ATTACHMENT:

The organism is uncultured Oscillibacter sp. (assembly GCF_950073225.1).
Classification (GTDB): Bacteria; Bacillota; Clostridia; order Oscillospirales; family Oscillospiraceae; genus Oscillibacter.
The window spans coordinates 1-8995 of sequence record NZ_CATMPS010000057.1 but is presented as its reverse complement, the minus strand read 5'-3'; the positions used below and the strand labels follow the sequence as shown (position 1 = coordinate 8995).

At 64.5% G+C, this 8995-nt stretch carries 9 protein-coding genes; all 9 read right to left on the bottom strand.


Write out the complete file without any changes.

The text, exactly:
The organism is uncultured Oscillibacter sp. (assembly GCF_950073225.1).
Classification (GTDB): Bacteria; Bacillota; Clostridia; order Oscillospirales; family Oscillospiraceae; genus Oscillibacter.
The window spans coordinates 1-8995 of sequence record NZ_CATMPS010000057.1 but is presented as its reverse complement, the minus strand read 5'-3'; the positions used below and the strand labels follow the sequence as shown (position 1 = coordinate 8995).

At 64.5% G+C, this 8995-nt stretch carries 9 protein-coding genes; all 9 read right to left on the bottom strand.